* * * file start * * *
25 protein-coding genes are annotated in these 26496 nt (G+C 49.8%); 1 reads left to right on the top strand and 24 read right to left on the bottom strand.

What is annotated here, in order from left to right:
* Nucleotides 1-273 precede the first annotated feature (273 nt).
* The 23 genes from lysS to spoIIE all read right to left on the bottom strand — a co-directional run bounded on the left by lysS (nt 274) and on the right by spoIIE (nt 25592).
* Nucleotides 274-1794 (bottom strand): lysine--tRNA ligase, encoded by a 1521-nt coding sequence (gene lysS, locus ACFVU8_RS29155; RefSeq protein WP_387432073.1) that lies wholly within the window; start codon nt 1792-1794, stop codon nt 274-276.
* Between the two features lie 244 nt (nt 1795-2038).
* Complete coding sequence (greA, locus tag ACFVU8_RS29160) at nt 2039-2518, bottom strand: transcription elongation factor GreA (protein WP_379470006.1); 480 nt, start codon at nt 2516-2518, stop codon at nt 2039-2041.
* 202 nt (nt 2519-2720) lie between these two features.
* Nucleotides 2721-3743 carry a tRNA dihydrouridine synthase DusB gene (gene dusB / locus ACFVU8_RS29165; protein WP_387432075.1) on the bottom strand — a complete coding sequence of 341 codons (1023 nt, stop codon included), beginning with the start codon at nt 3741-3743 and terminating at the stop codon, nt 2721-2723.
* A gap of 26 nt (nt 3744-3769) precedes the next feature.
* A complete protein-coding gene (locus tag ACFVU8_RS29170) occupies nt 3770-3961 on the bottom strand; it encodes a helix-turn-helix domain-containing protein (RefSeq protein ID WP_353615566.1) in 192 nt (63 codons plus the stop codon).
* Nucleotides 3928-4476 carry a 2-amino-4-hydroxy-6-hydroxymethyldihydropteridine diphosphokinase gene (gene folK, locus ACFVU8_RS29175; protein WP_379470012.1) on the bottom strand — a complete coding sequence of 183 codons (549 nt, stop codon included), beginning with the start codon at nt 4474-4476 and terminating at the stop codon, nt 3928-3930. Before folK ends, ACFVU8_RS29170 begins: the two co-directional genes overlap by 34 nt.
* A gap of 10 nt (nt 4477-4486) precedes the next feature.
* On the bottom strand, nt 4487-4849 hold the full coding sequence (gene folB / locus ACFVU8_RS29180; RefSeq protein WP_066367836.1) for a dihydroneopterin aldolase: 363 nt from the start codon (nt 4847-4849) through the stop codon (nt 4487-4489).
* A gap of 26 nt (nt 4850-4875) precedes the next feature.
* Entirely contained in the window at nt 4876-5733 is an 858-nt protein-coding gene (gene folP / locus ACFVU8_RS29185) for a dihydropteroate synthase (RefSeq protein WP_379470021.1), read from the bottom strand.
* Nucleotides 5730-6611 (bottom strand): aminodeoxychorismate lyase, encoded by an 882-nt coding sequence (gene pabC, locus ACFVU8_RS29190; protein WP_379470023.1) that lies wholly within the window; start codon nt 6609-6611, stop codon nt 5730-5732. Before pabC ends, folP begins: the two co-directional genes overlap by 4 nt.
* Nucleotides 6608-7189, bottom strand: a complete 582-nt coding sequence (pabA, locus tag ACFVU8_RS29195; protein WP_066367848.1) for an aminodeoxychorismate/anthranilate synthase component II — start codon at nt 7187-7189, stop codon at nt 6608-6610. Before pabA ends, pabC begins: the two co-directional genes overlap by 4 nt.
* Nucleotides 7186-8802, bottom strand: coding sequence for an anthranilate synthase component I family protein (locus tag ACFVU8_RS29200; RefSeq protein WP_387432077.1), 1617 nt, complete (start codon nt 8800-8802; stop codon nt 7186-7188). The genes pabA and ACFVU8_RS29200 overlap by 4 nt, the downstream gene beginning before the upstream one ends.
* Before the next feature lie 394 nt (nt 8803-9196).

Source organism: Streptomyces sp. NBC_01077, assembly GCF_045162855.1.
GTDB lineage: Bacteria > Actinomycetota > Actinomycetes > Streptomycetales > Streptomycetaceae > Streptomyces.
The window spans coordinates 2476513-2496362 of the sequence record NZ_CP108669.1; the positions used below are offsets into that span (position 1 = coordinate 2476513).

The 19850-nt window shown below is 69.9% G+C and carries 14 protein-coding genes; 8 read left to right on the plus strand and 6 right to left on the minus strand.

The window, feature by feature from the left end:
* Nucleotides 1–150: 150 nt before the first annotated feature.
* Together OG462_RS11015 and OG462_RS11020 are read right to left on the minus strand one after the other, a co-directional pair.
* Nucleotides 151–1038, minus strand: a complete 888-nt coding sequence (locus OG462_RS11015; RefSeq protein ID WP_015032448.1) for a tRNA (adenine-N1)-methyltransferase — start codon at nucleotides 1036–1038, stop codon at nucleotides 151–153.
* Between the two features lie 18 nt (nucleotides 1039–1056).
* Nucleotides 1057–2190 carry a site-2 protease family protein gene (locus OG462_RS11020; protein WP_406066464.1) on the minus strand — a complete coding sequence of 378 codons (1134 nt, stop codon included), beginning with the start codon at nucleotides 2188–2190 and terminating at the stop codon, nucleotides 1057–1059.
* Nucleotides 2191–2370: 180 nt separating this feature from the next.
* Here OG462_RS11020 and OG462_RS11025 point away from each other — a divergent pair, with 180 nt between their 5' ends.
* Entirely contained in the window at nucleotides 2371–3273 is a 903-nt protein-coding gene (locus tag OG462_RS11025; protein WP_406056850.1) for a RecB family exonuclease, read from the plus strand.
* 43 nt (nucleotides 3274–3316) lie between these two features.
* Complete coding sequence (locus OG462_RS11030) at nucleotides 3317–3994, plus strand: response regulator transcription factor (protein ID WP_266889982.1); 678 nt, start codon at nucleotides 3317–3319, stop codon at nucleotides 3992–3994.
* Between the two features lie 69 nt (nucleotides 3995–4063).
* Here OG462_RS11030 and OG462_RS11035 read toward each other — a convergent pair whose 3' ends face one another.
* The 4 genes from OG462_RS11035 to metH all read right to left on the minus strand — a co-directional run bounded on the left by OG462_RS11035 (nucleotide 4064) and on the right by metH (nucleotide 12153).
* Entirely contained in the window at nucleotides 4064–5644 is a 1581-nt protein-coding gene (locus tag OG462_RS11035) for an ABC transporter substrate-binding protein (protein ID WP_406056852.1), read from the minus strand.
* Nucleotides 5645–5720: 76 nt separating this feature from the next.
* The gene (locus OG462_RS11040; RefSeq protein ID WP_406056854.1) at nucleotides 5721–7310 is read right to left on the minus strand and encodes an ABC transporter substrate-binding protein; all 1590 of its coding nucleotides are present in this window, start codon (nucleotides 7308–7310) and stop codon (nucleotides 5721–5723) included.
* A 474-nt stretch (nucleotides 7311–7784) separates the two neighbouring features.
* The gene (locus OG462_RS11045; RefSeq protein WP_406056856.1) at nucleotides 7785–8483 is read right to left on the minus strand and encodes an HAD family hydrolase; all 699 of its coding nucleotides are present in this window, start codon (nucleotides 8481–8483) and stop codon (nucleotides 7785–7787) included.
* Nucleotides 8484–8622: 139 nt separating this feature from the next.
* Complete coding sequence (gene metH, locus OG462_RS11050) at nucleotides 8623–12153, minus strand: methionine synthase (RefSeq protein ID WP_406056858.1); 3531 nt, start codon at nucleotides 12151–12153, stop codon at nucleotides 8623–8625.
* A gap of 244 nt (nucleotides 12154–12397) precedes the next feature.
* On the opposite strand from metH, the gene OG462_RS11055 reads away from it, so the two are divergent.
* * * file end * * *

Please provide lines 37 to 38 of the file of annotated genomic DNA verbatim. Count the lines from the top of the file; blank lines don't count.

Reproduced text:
* Here OG462_RS11030 and OG462_RS11035 read toward each other — a convergent pair whose 3' ends face one another.
* The 4 genes from OG462_RS11035 to metH all read right to left on the minus strand — a co-directional run bounded on the left by OG462_RS11035 (nucleotide 4064) and on the right by metH (nucleotide 12153).